A Frozen World, 1953–1990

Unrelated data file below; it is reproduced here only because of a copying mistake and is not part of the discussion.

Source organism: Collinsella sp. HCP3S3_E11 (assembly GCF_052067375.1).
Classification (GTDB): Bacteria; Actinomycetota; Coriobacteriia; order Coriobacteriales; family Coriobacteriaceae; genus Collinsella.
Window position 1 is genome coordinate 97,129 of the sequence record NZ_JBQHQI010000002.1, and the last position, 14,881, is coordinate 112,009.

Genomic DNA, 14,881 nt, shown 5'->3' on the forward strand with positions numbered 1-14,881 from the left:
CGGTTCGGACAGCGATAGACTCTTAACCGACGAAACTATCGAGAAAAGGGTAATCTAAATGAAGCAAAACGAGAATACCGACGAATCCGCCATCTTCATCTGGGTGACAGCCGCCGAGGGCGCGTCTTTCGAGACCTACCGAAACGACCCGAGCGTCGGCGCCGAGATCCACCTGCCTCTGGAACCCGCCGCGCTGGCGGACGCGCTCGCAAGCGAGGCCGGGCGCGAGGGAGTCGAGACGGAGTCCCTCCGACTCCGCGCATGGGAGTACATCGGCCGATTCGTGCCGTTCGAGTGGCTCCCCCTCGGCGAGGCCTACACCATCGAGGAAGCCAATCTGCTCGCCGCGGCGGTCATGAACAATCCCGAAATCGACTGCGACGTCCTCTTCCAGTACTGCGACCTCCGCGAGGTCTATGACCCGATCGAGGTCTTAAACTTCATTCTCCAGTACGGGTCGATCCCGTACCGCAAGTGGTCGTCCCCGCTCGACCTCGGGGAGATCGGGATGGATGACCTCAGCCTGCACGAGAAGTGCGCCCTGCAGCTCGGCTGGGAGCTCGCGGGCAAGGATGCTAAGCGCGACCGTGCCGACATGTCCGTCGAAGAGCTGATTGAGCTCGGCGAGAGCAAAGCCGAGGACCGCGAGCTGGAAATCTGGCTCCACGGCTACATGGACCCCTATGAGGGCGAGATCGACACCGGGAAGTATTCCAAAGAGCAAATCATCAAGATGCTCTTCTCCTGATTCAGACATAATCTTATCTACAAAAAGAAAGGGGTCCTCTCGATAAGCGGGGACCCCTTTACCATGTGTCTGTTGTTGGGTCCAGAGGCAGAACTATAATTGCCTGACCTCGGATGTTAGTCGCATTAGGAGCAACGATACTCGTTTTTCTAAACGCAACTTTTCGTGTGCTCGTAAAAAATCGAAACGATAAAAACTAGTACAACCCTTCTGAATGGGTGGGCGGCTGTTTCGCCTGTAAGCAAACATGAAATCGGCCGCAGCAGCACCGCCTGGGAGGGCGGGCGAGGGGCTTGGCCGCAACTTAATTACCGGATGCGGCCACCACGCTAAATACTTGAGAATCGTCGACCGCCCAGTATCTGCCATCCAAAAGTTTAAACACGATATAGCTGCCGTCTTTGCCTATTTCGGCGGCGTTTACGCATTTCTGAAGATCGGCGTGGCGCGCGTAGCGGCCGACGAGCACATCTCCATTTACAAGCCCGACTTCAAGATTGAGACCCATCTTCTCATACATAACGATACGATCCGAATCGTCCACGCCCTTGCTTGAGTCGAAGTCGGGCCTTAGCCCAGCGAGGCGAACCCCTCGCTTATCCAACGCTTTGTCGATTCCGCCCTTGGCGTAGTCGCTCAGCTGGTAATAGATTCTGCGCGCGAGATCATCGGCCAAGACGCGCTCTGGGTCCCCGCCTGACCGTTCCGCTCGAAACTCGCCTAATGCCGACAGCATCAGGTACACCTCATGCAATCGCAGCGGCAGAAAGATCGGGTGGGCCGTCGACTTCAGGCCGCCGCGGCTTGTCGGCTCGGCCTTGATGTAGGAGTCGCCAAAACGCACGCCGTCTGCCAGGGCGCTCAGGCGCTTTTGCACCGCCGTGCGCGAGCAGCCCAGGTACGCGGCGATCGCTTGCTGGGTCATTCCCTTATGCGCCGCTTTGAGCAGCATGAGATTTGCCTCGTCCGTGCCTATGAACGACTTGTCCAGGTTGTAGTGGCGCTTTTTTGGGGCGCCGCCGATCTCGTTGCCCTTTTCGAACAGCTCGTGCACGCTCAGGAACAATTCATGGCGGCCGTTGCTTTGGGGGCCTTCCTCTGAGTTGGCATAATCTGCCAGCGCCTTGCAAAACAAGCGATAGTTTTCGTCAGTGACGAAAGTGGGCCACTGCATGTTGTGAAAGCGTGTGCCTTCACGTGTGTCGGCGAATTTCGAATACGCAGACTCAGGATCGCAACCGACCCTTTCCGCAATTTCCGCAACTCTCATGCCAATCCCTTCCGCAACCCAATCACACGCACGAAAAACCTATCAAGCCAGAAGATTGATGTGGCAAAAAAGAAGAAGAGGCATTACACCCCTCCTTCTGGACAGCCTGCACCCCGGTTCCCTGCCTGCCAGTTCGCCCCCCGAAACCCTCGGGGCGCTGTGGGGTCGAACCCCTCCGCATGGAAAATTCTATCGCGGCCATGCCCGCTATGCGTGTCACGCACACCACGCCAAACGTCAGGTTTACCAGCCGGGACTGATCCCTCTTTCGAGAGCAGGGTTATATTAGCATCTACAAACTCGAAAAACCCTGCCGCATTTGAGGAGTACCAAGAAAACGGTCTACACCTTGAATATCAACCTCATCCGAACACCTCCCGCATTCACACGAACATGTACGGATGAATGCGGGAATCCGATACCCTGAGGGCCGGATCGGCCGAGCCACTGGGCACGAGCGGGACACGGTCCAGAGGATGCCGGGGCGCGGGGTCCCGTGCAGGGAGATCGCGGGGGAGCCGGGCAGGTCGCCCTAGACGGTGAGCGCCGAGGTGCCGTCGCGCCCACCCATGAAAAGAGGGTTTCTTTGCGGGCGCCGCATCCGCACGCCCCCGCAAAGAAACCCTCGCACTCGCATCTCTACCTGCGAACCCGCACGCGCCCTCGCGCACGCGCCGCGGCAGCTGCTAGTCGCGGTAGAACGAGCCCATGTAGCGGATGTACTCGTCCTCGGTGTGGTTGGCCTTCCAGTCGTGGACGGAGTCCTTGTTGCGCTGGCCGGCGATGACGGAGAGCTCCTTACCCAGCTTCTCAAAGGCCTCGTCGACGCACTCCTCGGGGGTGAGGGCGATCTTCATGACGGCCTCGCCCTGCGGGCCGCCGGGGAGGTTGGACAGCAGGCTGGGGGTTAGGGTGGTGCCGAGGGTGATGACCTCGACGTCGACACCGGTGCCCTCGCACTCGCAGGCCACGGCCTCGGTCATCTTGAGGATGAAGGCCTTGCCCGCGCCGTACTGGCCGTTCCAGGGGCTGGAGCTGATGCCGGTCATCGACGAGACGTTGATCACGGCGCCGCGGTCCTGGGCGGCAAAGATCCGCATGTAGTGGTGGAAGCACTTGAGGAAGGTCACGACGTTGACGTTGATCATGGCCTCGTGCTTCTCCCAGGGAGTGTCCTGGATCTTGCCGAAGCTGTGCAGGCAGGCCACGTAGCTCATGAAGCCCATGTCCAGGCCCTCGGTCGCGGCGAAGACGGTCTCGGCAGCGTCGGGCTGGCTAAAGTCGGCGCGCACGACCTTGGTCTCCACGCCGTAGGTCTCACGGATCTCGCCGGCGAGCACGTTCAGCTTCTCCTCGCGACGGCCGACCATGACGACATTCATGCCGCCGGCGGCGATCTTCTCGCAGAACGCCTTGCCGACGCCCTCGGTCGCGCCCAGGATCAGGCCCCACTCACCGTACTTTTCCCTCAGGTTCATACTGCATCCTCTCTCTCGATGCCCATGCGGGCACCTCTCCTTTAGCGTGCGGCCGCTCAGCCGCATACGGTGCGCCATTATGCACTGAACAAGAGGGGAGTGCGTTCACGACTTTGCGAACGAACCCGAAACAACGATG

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George Orwell in 1945 glimpsed “a peace that is no peace,” but the Cold War that he described would not remain frozen forever. Indeed, the Cold War witnessed something incredibly dramatic, for what transpired between 1945 and 1991 was literally unprecedented and ranks as perhaps history’s most profound and surprising shift in power. In a span of two generations, the British, French, Dutch, Belgian, Portuguese, and Soviet empires all effectively ended. All but the latter had endured for centuries, yet none of these imperial powers lost their empires to military conquest. These great changes unfolded as ideology and technology again realigned the components of force and set the stage for a new liberal world order. At the same time, however, the technologies created to wage the Cold War loomed as threats to the new international order.